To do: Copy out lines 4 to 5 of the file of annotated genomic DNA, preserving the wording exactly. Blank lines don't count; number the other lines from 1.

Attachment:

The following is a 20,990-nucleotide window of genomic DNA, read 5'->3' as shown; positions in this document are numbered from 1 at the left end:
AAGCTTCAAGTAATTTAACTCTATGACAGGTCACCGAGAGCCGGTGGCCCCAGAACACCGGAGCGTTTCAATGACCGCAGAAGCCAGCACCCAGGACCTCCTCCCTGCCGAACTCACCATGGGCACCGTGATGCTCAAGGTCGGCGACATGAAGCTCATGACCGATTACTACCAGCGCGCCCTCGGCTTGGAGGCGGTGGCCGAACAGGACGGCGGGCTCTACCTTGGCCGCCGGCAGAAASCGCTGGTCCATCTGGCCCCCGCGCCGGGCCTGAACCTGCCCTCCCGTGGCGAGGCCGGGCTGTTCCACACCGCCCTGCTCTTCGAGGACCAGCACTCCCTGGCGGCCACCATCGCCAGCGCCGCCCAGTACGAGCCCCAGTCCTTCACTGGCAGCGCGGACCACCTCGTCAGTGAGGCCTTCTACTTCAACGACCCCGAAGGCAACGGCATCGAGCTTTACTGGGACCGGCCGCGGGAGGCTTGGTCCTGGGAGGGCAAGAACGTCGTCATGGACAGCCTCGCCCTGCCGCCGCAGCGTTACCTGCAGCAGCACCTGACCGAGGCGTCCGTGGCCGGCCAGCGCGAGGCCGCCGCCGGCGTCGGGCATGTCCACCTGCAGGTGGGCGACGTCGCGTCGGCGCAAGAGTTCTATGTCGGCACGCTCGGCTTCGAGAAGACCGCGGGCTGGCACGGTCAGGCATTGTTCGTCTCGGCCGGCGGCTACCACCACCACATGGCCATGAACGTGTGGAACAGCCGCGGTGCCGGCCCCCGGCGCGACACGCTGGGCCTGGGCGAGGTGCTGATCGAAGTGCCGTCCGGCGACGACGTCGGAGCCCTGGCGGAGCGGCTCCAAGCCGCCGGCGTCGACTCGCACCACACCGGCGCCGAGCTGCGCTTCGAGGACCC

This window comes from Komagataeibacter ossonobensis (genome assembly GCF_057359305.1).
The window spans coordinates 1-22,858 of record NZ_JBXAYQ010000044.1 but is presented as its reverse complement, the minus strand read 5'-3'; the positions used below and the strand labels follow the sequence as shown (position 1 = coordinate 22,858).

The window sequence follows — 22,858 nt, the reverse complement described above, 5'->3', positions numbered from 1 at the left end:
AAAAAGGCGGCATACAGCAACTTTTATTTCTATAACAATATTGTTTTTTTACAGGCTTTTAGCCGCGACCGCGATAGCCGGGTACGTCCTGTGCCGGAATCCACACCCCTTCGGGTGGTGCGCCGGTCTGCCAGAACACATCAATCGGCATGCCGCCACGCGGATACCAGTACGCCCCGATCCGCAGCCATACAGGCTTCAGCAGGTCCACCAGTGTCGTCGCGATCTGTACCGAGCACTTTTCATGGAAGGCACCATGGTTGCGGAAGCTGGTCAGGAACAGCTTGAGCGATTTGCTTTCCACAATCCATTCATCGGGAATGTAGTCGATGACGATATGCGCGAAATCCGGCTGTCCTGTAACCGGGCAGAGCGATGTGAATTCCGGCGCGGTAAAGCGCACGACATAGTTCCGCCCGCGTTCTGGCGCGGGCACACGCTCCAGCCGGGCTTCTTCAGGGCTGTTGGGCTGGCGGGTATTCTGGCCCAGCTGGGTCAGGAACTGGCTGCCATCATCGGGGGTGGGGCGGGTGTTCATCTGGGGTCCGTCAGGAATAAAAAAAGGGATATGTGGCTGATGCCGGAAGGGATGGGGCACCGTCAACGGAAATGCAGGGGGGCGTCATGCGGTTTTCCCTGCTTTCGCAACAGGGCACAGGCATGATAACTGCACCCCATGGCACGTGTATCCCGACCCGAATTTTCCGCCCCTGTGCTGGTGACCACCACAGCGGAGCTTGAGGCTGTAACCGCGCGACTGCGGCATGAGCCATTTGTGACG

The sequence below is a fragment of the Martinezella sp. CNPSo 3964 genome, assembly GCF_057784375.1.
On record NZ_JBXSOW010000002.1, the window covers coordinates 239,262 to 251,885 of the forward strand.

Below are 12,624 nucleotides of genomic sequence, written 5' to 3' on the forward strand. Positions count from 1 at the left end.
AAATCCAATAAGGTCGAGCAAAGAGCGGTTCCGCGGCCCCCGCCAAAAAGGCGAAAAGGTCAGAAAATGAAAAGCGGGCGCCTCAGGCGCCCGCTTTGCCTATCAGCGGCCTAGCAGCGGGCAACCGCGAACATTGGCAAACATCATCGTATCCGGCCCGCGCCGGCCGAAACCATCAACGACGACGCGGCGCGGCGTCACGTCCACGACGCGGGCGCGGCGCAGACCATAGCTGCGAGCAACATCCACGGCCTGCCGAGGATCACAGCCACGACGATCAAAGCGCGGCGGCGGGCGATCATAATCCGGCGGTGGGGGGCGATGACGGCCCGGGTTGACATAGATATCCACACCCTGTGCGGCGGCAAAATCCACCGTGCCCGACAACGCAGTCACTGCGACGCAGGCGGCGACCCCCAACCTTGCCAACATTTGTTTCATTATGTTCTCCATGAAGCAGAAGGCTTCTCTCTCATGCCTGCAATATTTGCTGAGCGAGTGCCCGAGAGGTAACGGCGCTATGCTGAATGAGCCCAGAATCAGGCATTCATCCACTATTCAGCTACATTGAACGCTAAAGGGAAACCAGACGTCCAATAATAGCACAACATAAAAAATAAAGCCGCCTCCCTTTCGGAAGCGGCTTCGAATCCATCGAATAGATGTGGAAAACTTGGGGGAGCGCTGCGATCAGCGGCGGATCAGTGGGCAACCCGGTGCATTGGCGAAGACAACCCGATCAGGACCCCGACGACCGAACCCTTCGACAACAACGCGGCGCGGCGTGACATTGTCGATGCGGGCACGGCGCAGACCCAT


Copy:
The window spans coordinates 1-22,858 of record NZ_JBXAYQ010000044.1 but is presented as its reverse complement, the minus strand read 5'-3'; the positions used below and the strand labels follow the sequence as shown (position 1 = coordinate 22,858).

The window sequence follows — 22,858 nt, the reverse complement described above, 5'->3', positions numbered from 1 at the left end: